For the purpose of the present review, our methodology consisted in a bibliographic search crossing the following keywords: COVID-19, Alzheimer’s Disease, aging, pathophysiology, dysautonomia, SARS-CoV-2 dysautonomia, neuroinvasion, Angiotensin-Converting-Enzyme-2, Angiotensin, vagal afferents, autonomic brainstem centers, lung, dorsal vagal complex, nuc-leus tractus solitarius, area postrema, cytokine storm, immunological reflex, cholinergic anti-inflammatory pathway, cardiovascular, respiratory drive, vagal ne-rve stimulation, transauricular vagal nerve stimulation, auricular vagus nerve, heart rate variability.


The vagus nerve is the tenth (Xth) pair cranial nerve, which encompasses mostly viscero-sensory afferents and parasympathetic efferents, to- and from discrete brainstem nuclei. The vagal viscerosensory afferents arise in all visceras as free and ramified nerve terminals belonging to glutamatergic neurons, the cell bodies of which are located in the nodose ganglion (close to the spinal cord in the neck) and project to the nucleus tractus solitarius in the brainstem (Fig. 1) [15, 16]. The vagal efferents consist essentially in the axons of the large cholinergic neurons stacked in the dorsal motor nucleus of the vagus (Fig. 1), that project to all visceras and trigger their actions via cholinergic, local neurons located in intravisceral ganglia [16]. The synaptically interconnected afferents and efferents of the vagus nerve within the dorsal vagal complex of the brainstem yield reflex circuits that provide the anatomical substratum of the vital homeostatic regulations. This connectome is currently being revisited with brain imaging approaches, both in human subjects and in animal models [17].

Fig. 1

Neuroanatomical connectivity of the dorsal vagal complex in human brainstem: the “vital node” of pioneer physiologists. Round symbols represent neuronal perikarya. Arrows with blunt end symbolize axonal presynaptic endings. AP, area postrema; CAP, cholinergic anti-inflammatory pathway; CNS, central nervous system; DMNX, dorsal motor nucleus of the vagus; NTS, nucleus tractus solitarius; PNS, peripheral nervous system; IVth, fourth intracerebral ventricle.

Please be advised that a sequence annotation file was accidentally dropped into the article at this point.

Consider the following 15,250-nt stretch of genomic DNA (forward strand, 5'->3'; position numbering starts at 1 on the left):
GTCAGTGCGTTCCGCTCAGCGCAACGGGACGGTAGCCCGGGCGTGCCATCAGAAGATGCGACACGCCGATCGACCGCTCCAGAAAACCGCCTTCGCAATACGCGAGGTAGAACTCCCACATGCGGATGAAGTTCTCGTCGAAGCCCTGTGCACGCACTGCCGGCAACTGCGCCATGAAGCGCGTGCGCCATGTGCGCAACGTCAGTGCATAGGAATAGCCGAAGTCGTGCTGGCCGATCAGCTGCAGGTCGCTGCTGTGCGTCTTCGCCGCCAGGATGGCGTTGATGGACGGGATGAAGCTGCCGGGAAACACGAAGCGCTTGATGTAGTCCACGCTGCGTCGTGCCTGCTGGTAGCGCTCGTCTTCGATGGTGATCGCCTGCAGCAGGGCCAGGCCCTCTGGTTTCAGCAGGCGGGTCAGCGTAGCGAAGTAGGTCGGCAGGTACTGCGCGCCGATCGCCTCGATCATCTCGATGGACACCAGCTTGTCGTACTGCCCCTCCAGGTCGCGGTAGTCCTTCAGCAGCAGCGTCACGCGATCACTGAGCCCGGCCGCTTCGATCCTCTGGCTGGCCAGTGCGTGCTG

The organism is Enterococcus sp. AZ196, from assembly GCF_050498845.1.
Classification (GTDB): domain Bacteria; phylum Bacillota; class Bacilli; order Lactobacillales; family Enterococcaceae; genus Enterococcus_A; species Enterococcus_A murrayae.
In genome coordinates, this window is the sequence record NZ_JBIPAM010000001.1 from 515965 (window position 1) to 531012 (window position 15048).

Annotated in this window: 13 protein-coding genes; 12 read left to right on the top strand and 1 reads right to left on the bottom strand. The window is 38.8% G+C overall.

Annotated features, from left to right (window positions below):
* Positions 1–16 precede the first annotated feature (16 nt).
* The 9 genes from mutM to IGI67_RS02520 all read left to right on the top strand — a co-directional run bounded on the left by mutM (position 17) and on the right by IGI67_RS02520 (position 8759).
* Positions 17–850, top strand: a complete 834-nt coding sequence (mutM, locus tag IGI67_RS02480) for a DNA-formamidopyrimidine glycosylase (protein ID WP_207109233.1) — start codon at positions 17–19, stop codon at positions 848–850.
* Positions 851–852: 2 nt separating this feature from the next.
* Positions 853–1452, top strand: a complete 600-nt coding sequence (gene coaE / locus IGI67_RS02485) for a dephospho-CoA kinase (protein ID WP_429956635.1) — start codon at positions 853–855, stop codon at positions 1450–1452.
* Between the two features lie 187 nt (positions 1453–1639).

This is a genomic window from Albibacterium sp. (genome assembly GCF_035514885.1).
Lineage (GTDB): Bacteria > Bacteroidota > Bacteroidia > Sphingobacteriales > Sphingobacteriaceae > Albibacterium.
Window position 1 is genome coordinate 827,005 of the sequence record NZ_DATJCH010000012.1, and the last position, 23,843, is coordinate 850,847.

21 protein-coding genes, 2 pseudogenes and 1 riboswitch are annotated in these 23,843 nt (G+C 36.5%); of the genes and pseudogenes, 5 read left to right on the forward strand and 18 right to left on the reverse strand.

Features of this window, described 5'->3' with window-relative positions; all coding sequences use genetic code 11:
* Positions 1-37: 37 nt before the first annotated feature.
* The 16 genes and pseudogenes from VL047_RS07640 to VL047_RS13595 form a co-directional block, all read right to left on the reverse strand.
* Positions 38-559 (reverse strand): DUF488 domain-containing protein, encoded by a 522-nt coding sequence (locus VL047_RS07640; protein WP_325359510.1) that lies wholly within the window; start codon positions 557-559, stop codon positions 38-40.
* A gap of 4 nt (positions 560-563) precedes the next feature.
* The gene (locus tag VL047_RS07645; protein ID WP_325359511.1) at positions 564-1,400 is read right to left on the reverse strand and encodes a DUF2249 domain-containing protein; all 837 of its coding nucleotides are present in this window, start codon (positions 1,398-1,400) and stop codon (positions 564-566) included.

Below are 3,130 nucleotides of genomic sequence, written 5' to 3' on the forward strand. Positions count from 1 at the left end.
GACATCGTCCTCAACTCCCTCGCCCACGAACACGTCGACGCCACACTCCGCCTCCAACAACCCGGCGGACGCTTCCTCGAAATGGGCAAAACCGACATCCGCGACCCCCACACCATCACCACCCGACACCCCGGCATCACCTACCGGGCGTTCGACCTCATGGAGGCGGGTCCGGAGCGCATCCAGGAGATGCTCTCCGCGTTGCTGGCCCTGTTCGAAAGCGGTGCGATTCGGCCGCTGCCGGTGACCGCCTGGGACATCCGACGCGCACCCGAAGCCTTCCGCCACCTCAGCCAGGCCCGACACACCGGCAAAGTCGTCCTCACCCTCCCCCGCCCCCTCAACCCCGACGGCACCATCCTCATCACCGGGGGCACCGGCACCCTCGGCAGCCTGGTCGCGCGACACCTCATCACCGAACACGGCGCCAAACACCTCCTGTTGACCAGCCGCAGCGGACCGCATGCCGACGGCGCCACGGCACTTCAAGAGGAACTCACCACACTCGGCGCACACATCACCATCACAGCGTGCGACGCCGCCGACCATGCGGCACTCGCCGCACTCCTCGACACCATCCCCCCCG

Neuroanatomical connectivity of the dorsal vagal complex in human brainstem: the “vital node” of pioneer physiologists. Round symbols represent neuronal perikarya. Arrows with blunt end symbolize axonal presynaptic endings. AP, area postrema; CAP, cholinergic anti-inflammatory pathway; CNS, central nervous system; DMNX, dorsal motor nucleus of the vagus; NTS, nucleus tractus solitarius; PNS, peripheral nervous system; IVth, fourth intracerebral ventricle.

The pathophysiology of COVID-19

COVID-19 disease progression comprises three distinct but overlapping phases: an early infection phase, a pulmonary phase, and a severe hyper-infl-ammation phase [13, 18].

  • 1. In the early infection phase, the virus infiltr-ates the upper airway tract, lung parenchyma, eyes, and gut. From a recently published exten-sive survey of literature [13], the first symptoms appear in average 5.2 days after initial cont-amination and encompass fever, cough, dysp-nea, fatigue, nausea, anosmia, and ageusia. This initial phase is associated with innate immu-nity response, which is marked by an increased plasma concentration of C-Reactive Protein (CRP) and activation of monocytes and mac-rophages, along with a rise of plasmatic amy-loid-A protein [13]. Activated monocytes and macrophages have been indeed detected in bro-nchial and alveolar epithelia by immunohis-tochemistry after ex-vivo infection of human biopsies with SARS-CoV-2 [19].